Your bones provide a sturdy, protective framework for the soft tissues of your body. However, the force of a collision from a motor vehicle accident can be sufficient to cause bone fractures.
According to Cedars-Sinai, the severity of a fracture can vary according to its type. In addition to pain, a broken bone can also cause several other distinctive symptoms.
One of the most notable symptoms of a bone fracture is pain that often occurs acutely. You are often unable to bear weight on the affected limb and may experience difficulty moving joints in the vicinity of the injury. Bruising, redness, swelling or warmth may also be present at the site of a bone fracture.
The most basic classifications of bone fractures are open or closed. A closed fracture, also called a simple fracture, is one in which the skin remains intact despite the broken bone. An open fracture occurs when the broken portion of the bone protrudes through an opening in the skin. Another name for an open fracture is a compound fracture.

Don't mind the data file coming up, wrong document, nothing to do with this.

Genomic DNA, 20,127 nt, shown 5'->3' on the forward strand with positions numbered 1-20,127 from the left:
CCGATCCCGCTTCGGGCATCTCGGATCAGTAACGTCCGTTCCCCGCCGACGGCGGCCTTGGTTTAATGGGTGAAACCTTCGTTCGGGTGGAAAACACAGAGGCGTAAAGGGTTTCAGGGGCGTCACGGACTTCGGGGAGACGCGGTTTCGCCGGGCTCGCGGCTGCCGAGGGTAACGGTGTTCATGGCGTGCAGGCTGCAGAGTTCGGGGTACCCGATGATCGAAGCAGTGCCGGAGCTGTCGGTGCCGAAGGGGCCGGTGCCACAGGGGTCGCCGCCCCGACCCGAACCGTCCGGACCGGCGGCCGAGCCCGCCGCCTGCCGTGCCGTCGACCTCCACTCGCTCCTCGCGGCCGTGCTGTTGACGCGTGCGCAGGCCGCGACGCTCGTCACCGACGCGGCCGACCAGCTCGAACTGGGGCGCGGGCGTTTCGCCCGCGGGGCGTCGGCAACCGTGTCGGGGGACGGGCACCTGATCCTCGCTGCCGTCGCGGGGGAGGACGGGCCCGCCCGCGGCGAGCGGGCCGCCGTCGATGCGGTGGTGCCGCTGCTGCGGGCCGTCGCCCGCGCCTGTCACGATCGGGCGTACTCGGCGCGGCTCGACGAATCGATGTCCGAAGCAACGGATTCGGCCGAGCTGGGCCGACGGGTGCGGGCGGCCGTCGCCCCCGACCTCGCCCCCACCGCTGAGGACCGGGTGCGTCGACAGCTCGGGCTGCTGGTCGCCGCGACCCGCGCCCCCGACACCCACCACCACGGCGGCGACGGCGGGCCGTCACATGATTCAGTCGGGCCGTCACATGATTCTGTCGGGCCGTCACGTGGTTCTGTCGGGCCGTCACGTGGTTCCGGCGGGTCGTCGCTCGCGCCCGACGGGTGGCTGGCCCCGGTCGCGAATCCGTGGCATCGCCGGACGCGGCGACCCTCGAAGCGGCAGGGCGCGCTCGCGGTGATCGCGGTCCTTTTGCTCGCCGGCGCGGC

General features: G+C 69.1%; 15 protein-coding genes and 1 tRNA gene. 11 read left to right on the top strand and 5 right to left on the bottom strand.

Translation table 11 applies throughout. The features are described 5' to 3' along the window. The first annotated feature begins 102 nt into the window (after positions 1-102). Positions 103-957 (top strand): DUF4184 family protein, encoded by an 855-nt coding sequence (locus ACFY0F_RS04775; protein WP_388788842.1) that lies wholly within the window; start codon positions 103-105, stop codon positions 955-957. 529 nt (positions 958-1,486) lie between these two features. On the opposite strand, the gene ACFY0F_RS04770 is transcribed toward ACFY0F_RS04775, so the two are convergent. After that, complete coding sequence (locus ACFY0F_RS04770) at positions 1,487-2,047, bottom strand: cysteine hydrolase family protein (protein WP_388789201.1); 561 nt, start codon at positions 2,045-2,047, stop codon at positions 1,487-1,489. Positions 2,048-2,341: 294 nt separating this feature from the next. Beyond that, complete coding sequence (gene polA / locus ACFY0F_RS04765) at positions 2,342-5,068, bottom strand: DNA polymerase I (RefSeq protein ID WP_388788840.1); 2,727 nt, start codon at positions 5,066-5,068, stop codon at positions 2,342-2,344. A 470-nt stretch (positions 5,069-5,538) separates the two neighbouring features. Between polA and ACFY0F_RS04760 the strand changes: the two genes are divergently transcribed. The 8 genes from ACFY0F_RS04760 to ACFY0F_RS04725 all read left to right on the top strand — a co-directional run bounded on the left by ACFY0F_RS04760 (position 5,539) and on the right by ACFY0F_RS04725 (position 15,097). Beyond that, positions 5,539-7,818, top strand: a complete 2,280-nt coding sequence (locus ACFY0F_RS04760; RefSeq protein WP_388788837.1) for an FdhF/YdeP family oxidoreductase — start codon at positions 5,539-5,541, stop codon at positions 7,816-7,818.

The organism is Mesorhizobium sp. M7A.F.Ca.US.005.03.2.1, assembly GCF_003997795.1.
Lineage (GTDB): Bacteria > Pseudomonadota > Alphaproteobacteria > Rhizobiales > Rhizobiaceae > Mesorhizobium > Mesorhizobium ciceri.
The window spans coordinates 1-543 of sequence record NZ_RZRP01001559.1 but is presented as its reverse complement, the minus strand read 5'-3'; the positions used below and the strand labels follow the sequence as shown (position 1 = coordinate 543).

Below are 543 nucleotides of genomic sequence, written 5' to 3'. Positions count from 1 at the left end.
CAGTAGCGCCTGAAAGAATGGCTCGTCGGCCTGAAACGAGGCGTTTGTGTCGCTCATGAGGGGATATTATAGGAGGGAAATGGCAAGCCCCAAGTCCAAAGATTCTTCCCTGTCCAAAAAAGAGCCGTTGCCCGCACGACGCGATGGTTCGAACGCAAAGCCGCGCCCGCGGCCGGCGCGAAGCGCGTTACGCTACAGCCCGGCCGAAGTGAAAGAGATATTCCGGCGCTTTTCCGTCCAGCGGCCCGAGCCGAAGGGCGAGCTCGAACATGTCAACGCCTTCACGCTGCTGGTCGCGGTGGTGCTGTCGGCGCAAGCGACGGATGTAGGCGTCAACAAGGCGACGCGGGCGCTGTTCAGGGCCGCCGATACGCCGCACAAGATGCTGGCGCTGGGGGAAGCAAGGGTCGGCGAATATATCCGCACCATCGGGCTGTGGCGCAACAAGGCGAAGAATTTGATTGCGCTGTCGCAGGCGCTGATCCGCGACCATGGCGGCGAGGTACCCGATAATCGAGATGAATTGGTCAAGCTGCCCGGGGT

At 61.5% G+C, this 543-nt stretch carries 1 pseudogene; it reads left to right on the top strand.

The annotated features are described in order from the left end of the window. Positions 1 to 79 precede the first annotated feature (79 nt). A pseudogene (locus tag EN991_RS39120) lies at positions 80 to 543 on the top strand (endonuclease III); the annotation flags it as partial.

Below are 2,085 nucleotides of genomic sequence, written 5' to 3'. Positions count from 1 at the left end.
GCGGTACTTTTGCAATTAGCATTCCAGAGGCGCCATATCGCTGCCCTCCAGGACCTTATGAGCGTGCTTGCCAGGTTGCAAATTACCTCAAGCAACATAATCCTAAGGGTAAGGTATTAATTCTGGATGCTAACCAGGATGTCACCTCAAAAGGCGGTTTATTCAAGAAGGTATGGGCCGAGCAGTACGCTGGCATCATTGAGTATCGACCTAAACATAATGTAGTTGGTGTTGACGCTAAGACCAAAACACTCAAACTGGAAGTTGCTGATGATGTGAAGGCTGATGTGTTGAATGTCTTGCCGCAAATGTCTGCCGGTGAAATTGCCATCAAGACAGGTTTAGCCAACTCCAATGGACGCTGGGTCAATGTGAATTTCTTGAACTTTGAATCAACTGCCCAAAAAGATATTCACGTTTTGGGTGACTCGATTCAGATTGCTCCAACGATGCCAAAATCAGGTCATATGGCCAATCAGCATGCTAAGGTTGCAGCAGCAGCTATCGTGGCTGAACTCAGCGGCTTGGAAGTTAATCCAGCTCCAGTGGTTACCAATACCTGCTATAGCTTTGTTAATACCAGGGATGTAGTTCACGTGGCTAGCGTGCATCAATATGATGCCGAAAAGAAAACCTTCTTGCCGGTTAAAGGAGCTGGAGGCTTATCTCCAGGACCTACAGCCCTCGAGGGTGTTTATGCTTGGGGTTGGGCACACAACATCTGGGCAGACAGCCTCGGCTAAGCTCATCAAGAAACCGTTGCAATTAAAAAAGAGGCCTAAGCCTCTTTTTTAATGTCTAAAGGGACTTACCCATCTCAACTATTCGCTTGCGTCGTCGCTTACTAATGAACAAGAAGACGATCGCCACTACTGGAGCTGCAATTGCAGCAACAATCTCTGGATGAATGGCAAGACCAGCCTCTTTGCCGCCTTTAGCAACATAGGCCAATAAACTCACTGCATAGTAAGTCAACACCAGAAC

An injury that causes a break in a straight line horizontally across the bone is a transverse fracture. An oblique fracture also follows a straight line but in a diagonal direction. A segmental fracture occurs when the bone breaks in two places, leaving behind a floating segment of bone no longer attached to either side. A comminuted fracture causes the bone to split into three or more separate fragments. A greenstick fracture is one that is partial or incomplete.
The more pieces that a bone fracture produces, the more difficult it is to treat. A fracture also becomes more difficult to treat if it involves a joint.